I’m upset. We all are. As someone who was not directly affected by a friend or family member killed or injured, the sadness that dwells in my heart still lingers, but is slowly being replaced. My life continues. Last night I went to a concert, arguably one of the best shows I’ve ever seen put on by Timeflies – a two man group who got their education down the road at Tufts – at the House of Blues. In the middle of the show, several first responders, one of whom went to high school with the band’s lead singer, came onto stage. It was the loudest roaring of applause I’ve ever heard. In this city, that means something.
I’ve gone back and forth with my emotions. I don’t know what to feel.
To a degree, I’m scared – perspective becomes a bit sharper, words and actions sting or comfort a little more than average, but awareness most of all is on guard and red alert when tragedy strikes so close to home.
It hit hardest when I realized what might have been. I’ve always wanted to go to the Red Sox Patriot’s Day 11 am game, as well as the Boston Marathon. Patriot’s Day may well be the best day every year in Boston. It’s filled with joy – of both the sober and drunken variety – and camaraderie. No one cares about anything else but loving each other, their sports teams, and the city we’re all so proud to call our own. I’ve always wanted to experience it, and I just turned 21 so this seemed like the year to go. Instead, my priorities shifted and I spent time with people I care about over the weekend, neglecting a story I had to get done for work and suffering for it on Monday by not being able to go into the city. I would’ve gone to the Red Sox game, had the time of my life, and wandered straight over to the finish line to join in the pure joy and elation of families, friends, and runners celebrating such incredible accomplishments. I would’ve gotten there just around the time the first bomb went off. I would’ve been standing right there. I could be dead right now.
Had I survived the blast, I wouldn’t have run. I’m too stupid to do that. I would’ve thrown my own neck on the line like every other brave hero out there and tried to save someone’s life since mine was fortunate enough to be spared. I’m no hero, but I would’ve tried pretty hard last Monday.
Instead I’m writing about it, trying to figure everything out. Part of me feels blessed, part of me feels guilty. Why them, not me? Why an 8-year-old boy? Why?
To a degree, I’m angry. I want to fight. But not fight like war – no, more violence is the last thing we need (although to be fair if I met this punk on the street he’d have a few teeth less than an old time Bruin, but that’s besides the point). I want to be in the middle of it. I wish I were one of those cops or first responders – one of Boston’s Finest – being out there making a difference. I feel helpless. I want to fight for everything that’s good in this world, not promote this cowardly act and the losers behind it.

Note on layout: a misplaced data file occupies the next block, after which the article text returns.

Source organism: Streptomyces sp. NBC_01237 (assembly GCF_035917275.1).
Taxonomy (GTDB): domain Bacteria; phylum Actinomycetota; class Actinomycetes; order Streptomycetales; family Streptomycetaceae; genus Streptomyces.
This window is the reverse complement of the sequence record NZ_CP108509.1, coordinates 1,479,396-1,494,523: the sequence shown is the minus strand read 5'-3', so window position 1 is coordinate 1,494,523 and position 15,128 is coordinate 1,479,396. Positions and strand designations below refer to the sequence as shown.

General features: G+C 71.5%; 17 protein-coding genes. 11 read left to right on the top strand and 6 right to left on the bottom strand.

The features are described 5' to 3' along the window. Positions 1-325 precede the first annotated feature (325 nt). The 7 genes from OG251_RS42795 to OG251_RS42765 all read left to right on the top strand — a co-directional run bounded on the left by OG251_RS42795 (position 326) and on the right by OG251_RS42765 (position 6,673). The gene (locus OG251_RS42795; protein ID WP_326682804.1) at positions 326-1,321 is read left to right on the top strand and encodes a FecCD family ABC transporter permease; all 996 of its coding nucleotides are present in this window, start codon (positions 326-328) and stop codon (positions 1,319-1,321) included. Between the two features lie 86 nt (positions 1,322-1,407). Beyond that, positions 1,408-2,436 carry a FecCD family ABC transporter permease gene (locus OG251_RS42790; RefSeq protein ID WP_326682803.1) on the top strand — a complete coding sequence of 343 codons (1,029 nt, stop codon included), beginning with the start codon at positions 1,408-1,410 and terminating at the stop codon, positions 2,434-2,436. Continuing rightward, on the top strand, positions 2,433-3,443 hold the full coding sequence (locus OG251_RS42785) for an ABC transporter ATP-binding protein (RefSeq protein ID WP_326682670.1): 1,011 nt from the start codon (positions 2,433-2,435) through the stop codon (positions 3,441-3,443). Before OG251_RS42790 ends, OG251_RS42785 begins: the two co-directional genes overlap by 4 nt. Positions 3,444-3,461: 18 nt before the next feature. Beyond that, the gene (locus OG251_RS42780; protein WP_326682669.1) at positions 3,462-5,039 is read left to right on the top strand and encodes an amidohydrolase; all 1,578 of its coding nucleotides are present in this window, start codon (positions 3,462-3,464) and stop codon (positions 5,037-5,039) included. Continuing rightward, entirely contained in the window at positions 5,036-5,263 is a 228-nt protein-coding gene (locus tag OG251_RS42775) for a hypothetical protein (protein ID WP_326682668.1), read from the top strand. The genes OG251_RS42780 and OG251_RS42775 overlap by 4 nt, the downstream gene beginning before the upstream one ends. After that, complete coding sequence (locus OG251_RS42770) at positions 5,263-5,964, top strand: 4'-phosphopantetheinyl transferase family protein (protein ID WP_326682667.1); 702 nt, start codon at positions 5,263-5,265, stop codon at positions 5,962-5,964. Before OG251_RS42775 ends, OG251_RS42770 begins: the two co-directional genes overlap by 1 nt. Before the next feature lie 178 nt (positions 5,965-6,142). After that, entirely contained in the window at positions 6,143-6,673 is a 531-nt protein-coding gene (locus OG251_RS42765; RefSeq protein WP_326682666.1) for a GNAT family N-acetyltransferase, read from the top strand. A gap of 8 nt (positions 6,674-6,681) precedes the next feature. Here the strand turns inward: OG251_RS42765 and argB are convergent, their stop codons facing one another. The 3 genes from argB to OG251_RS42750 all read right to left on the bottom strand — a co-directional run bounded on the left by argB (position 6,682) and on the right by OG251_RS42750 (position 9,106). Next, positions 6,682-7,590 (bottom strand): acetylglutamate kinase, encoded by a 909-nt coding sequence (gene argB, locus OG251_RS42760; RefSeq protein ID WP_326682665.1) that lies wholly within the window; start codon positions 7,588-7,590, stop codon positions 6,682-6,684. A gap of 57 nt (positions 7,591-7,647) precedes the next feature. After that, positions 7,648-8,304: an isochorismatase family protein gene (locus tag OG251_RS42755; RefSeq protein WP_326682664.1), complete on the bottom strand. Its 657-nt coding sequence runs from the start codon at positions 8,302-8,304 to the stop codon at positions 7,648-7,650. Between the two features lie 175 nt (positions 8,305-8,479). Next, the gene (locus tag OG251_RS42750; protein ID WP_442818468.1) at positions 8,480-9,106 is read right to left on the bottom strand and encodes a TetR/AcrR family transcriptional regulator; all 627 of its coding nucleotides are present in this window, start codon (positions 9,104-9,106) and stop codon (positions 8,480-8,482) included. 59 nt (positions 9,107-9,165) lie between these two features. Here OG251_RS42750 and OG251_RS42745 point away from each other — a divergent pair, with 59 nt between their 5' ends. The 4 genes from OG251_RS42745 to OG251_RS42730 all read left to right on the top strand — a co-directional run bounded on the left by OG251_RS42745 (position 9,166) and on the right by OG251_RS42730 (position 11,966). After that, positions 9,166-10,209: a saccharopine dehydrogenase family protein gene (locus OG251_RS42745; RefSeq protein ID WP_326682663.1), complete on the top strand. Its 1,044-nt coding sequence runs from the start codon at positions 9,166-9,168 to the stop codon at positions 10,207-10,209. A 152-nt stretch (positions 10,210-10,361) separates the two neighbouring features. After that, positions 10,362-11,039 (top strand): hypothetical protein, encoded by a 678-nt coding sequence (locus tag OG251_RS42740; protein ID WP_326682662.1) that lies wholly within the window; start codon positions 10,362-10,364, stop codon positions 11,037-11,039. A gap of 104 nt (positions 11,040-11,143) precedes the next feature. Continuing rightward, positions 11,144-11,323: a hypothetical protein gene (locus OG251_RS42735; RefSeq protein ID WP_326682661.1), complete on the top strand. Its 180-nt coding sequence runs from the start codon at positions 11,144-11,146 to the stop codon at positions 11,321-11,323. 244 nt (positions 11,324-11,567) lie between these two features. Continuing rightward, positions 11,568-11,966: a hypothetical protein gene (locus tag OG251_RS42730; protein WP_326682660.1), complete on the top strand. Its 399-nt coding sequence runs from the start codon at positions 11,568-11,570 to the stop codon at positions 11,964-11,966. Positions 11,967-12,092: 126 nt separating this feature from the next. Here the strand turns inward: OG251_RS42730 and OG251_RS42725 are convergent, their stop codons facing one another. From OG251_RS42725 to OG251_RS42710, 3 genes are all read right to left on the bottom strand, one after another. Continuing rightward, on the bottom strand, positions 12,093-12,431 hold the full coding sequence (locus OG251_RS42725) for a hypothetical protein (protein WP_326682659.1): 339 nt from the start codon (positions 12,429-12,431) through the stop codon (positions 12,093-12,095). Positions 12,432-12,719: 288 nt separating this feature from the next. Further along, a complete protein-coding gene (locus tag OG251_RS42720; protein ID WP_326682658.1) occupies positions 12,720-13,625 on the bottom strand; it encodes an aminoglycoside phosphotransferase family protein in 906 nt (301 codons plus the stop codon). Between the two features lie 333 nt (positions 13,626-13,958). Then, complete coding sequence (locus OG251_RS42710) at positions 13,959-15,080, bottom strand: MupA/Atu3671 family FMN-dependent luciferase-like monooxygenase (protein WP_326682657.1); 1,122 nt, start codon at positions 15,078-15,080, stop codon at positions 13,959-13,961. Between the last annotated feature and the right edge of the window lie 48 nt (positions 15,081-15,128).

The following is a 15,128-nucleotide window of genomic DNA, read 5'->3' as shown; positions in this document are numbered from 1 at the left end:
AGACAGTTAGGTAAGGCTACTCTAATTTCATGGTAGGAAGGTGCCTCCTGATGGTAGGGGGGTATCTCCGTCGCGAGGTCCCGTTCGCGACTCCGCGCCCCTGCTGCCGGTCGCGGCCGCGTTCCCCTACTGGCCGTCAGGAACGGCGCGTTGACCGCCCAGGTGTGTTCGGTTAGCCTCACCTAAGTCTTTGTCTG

So that’s why I’m writing this, I guess. Partially for you, whoever you are reading this, to encourage you. Smile at someone today. Hold a door for someone, whether they need it or not.
When I was younger and trying to understand death, grown ups told me people died because God wanted them to come home. As I got a little older, they explained everyone was here for a purpose. Sometimes, you’ve fulfilled your purpose at a much younger age than any of us would like, so God lets you come home and join Him in eternal paradise and happiness.
What these terrorists tried to do was exactly what’s been happening so far – they wanted to scare us. they wanted us to be uncomfortable. They wanted us to be angry. They wanted us to pay – God knows what for. They’re succeeding.
We cannot let that happen.
When little 8-year-old Martin Richard saw his father cross the finish line at the Boston Marathon, he was so excited that he ran out from the sidewalk and embraced his father in a hug to congratulate him. He then ran back over to his mother and sister on the sidelines as his father went to go get the medal he rightfully deserved. Just as he got there, the bomb went off.
The terrorists want us to remember the fear that overwhelmed us, the grief that swept us off our feet, and the anger that has embraced us in the hours and days that have followed.
That’s not how this can be remembered.
Instead of fear, be strong. Hold those you love close and know that love will overcome. Instead of grief, celebrate the life you still have, and the difference these poor, innocent victims have made on our lives this week alone – we’ve all come together, we’ve all worked as one, and we’ve all united in a time where a weaker, less capable community would fall apart. And instead of anger, kill these cowardly fools with kindness. Try, somewhere in your hearts, to forgive them. Pray for them. May God have mercy on their souls, and may they forever live with pain and suffering we’ve experienced burdening their already distorted hearts.
We can start with 8-year-old Martin. He had so much life to live, so much potential ahead of him. Instead, the memory of his last few moments – pure, innocent, unequivocal love and joy will be his lasting image of this attack.
You can huff, you can puff, but you can’t blow Boston down. We are Boston Strong. So was Martin Richard.
Pray, Love, Remember. Don’t let them win.